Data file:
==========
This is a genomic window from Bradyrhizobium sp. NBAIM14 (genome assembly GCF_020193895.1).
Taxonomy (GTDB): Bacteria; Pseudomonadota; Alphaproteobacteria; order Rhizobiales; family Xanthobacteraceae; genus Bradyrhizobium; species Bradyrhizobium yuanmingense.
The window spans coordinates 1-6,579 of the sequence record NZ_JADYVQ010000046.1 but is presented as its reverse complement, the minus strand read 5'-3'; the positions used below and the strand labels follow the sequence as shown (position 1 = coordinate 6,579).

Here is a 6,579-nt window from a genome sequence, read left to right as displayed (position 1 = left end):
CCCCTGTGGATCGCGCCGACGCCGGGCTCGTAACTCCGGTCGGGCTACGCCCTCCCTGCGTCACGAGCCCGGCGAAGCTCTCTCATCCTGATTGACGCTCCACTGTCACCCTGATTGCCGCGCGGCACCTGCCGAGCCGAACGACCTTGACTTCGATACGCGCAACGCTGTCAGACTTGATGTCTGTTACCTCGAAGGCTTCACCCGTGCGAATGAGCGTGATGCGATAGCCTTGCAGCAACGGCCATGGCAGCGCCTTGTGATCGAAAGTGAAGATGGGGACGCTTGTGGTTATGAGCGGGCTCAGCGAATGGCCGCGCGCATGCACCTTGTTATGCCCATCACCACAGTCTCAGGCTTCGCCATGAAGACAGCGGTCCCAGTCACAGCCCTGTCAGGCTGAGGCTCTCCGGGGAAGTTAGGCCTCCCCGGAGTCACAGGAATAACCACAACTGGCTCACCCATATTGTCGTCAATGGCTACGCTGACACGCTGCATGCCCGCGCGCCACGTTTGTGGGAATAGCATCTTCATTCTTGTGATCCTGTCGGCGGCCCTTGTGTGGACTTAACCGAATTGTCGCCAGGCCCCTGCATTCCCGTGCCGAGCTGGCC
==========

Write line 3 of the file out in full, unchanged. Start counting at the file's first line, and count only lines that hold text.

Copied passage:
The window spans coordinates 1-6,579 of the sequence record NZ_JADYVQ010000046.1 but is presented as its reverse complement, the minus strand read 5'-3'; the positions used below and the strand labels follow the sequence as shown (position 1 = coordinate 6,579).